The world of data at your fingertips
What is Geodisy?
Find research data visually, spatially and quickly
Research data can be hard to find, and even harder if you're researching a specific place. Geodisy changes that, giving you a window into the world of research data with map-based tools familiar to everyone. Search by place name, or by drawing a box. The world of research data is yours to discover. Geodisy is the software that will let you do just that.
Who will use Geodisy?
Anyone looking for research data who wants to use a map or a box to find data. Researchers, students, journalists, and anyone else with an interest in data from university research will benefit from Geodisy's search tools.
The first users of Geodisy will be FRDR, Canada's Federated Research Data Repository, for the quick and easy discovery of Canadian Research Data. When released, anyone with the available infrastructure will be able to plug in Geodisy and make a compatible repository more discoverable.
Why use Geodisy?
Data, and in particular research data, has always been difficult to find. Keywords can be hit and miss, and text based descriptions don't show you where your place of interest lies. Geodisy changes that, showing you where, not just what.
If you're a running a research data repository based on Dataverse, Geodisy will take your repository's data, search for geospatial metadata and files, and copy them to a new system which allows for visual searching. Your original data and search methods are untouched; you have the benefit of both.
How does Geodisy work?
Geodisy is a separate server software component that examines the metadata, such as the study records for research data and any associated data. If Geodisy finds spatial data, metadata and data are harvested, then normalized to have the same geospatial metadata standard. Afterwards, both data and metadata are injected into a geospatial data server and a viewer/search component.
For the more technically inclined
Geodisy consists of middleware (a piece of software living on a server, not directly accessible to end users) that:
Harvests data and metadata from a repository (intially Dataverse)
Cleans and normalizes metadata and data found in study recods
Creates bounding boxes for data sets if applicable, and reads geometry from compatible files, such as shapefiles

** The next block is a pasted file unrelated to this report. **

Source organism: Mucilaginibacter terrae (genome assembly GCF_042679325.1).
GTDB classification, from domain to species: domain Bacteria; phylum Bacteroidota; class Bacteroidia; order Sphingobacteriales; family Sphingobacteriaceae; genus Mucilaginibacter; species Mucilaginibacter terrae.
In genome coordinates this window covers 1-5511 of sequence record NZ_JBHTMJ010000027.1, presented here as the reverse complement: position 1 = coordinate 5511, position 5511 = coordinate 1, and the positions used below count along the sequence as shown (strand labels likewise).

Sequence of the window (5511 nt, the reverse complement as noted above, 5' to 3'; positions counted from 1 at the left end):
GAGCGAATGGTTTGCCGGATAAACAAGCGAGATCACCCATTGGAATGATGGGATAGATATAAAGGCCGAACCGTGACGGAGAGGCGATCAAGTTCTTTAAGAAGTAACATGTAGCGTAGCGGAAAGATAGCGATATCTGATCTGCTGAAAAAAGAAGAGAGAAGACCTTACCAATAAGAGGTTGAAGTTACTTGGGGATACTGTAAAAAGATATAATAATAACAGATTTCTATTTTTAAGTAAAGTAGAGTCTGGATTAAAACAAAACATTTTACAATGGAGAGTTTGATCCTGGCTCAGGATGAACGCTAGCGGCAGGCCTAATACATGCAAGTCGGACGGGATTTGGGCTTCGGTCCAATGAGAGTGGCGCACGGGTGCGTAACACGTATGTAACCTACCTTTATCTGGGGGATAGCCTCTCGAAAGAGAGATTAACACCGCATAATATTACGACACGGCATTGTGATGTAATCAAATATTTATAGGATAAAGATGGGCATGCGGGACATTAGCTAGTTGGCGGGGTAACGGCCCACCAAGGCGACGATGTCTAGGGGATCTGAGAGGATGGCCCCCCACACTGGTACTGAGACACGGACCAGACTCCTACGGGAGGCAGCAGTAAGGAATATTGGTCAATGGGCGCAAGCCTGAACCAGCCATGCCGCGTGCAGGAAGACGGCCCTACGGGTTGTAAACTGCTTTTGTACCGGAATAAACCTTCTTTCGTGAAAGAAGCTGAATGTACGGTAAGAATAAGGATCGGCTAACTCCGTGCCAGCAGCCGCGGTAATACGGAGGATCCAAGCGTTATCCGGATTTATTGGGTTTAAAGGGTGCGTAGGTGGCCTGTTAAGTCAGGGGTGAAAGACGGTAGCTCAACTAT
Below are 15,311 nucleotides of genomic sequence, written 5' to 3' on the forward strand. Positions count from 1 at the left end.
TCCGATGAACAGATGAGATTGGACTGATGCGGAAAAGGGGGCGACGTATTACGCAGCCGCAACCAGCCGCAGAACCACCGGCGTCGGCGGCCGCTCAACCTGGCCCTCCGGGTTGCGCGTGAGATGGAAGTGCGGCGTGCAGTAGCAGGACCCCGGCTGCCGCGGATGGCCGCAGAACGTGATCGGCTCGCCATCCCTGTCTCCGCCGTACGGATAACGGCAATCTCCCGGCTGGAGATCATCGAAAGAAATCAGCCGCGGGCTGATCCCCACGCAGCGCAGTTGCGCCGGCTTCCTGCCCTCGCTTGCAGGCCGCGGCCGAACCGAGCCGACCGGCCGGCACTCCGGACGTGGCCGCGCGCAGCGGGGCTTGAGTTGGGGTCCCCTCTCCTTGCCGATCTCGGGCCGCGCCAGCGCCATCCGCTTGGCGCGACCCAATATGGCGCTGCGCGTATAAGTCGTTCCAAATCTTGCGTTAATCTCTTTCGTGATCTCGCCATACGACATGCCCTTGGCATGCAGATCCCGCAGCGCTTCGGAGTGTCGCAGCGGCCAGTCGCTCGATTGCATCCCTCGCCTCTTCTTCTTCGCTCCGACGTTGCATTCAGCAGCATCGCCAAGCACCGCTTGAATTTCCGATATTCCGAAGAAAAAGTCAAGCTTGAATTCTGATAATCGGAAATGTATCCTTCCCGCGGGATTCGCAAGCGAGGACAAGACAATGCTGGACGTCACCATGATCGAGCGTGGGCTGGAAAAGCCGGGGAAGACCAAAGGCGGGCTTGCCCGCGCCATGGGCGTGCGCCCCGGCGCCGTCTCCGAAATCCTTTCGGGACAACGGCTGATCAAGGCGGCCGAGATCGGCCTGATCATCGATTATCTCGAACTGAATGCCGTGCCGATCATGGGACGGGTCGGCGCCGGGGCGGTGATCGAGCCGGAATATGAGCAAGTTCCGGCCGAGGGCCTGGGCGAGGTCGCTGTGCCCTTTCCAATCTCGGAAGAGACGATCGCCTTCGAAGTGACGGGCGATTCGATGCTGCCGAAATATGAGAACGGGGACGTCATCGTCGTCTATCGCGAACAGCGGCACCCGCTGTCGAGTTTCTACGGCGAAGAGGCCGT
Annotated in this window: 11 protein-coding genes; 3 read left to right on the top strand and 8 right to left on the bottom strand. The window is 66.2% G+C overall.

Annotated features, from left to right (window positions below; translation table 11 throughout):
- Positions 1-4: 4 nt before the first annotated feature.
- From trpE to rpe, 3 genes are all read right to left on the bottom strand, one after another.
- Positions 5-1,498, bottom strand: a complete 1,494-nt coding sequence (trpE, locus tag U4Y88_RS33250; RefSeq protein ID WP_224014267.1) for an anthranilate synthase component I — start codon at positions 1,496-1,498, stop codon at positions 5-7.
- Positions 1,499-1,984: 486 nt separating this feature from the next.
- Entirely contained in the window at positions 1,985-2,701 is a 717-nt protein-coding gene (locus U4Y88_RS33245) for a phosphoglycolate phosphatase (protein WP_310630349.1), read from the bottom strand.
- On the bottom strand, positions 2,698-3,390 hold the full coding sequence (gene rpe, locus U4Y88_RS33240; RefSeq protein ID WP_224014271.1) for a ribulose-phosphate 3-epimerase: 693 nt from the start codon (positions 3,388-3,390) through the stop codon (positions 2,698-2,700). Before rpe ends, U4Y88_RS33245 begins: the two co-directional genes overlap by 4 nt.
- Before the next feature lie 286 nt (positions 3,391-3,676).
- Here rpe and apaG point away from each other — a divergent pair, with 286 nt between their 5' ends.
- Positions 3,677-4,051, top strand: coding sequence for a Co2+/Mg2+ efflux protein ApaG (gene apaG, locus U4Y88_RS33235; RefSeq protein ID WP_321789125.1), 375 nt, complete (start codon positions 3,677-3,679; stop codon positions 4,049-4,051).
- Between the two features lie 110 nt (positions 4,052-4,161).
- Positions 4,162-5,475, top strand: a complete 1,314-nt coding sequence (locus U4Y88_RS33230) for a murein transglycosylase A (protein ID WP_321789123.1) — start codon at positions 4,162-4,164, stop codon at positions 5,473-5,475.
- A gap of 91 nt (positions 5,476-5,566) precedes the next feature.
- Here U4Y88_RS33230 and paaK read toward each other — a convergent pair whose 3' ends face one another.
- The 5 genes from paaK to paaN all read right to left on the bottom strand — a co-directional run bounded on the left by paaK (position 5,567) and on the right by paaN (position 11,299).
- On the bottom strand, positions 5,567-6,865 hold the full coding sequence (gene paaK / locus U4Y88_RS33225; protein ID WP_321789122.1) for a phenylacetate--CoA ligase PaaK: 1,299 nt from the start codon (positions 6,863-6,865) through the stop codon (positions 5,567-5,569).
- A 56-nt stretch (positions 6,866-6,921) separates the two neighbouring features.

Injects bounding box data and/ or geospatial data into a geospatial server, in this case Open Geoserver
Presents a visual search in the form of a Geoblacklight front end
Geodisy is open source All of the software you need will be free and open source (FOSS). The Geodisy middleware component will be available for download from Github. In addition to Geodisy, you will need:
A Dataverse repository to harvest from
Open Geoserver in which to place your data
Geoblacklight to allow users to search
When will it be available?
Geodisy is available now. See it in action at geo.frdr-dfdr.ca
Where can I find documentation?
Geodisy documentation is available in our Github repository
Where is the software?
Because Geodisy is an open source project, all of our software is freely available. Download or fork the software from Github.
Who is behind all of this?
CANARIE, to whom we extend our thanks.None of this would be possible without our grant (RDM-059) from
|Core Project Team (UBC)||Eugene Barsky||Principal Investigator|
|Paul Dante||Software Developer|
|Edith Domingue||Advanced Research Computing (ARC) Client Services Manager|
|Mark Goodwin||Geospatial Metadata Coordinator|
|Tang Lee||Project Manager|
|Paul Lesack||Co-Principal Investigator|
|Evan Thornberry||Co-Principal Investigator|
|Project Partners||Jason Brodeur||McMaster University|
|Marcel Fortin||University of Toronto|
|Amber Leahey||Scholars Portal|
|Jason Hlady||University of Saskatchewan|
|Joel Farthing||University of Saskatchewan|
|Venkat Mahadevan||UBC ARC|
|Todd Trann||University of Saskatchewan|
|Lee Wilson||Portage Network|
I want to know more!
Look for us on Twitter! #geodisy
We are happy to chat. Contact the Geodisy team at firstname.lastname@example.org